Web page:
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Lily Hagos singing “yene akal”

Ethiopian music is a name that can refer to any music of Ethiopian origin, although it is most commonly used to refer to a genre, a pentatonic modal system with notably lengthy intervals between some notes.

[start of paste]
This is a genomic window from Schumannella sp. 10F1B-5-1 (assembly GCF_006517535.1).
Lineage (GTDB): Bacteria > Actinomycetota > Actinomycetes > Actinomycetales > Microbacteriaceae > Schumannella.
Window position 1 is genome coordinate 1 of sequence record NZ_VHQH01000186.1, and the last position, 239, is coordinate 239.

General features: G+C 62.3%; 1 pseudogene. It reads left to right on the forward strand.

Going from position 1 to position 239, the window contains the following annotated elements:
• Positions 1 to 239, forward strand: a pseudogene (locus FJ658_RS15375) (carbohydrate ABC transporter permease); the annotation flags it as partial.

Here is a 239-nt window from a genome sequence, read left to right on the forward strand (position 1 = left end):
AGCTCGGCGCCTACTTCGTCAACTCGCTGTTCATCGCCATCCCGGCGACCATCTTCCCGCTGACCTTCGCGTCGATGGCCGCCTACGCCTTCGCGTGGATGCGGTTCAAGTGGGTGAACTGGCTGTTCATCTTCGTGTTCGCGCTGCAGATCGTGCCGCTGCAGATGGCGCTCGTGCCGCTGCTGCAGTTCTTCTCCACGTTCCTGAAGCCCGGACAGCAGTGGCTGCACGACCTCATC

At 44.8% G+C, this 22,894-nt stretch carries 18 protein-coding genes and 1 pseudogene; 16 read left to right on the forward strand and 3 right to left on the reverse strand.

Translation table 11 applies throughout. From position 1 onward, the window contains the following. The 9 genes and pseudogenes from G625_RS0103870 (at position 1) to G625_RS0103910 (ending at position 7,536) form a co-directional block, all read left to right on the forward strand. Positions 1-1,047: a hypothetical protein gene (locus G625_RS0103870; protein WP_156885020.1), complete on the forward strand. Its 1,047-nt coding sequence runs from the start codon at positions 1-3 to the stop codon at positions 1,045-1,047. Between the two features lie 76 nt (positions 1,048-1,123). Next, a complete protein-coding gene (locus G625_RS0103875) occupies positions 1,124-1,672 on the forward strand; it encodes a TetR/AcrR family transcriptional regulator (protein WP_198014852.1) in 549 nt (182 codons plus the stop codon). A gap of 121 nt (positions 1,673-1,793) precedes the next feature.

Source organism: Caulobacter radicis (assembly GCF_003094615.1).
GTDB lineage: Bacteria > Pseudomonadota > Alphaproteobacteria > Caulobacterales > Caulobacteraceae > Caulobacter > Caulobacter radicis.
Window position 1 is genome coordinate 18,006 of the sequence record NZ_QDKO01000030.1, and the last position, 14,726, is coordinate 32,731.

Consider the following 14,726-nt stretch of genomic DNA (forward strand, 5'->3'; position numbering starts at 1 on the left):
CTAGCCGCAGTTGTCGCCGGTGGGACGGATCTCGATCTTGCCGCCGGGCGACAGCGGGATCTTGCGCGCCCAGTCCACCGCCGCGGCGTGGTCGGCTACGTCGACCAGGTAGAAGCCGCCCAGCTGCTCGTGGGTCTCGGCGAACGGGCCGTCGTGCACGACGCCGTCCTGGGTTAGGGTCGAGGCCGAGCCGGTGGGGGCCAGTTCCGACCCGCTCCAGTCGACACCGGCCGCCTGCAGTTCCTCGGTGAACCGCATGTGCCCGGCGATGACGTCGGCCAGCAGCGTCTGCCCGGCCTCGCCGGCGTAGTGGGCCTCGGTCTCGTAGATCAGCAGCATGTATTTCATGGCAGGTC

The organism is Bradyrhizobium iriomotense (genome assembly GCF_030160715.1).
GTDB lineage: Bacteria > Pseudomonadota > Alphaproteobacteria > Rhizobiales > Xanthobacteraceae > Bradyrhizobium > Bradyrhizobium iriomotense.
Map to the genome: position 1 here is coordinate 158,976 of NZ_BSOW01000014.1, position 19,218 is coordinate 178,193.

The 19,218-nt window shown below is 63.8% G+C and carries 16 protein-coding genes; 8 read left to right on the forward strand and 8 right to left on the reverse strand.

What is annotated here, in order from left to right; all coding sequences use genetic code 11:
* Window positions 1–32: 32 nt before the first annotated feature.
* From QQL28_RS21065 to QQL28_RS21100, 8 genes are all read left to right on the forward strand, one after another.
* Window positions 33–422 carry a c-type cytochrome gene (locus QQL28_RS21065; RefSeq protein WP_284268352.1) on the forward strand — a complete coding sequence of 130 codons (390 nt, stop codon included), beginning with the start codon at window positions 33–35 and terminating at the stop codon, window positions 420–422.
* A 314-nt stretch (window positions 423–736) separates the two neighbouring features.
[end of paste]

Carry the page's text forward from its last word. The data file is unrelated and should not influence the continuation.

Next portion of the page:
The Ethiopian Highlands’ music is based on a fundamental modal system known as qenet, which has four main modes: Tezeta minor, bati major, and bati minor are three further modes that are variants on the above. Some songs, such as tizita, a memory song, are named after their qenet. These modes are often not tempered when played on traditional instruments (that is, the pitches may depart significantly from the Western-tempered tuning system), but they are tempered when played on Western instruments like pianos and guitars. The masenqo (also known as masinko), a one-string bowed lute; the krar (also known as kirar), a six-string lyre; and the begena, a big ten-string lyre are all traditional string instruments in the Highlands. The dita and musical bows (including an uncommon three-string variation) are two chordophones found in the southern United States. The washint is a bamboo flute popular in the highlands. The ceremonial malakat, which is used in some locations, and the holdudwa (animal horn; compare shofar), which is mostly found in the south, are both trumpet-like instruments. There are no finger holes on Embilta flutes, and they only generate two tones: the fundamental and a fourth or fifth interval. These can be metal (which is more common in the north) or bamboo (which is more common in the south) (in the south).

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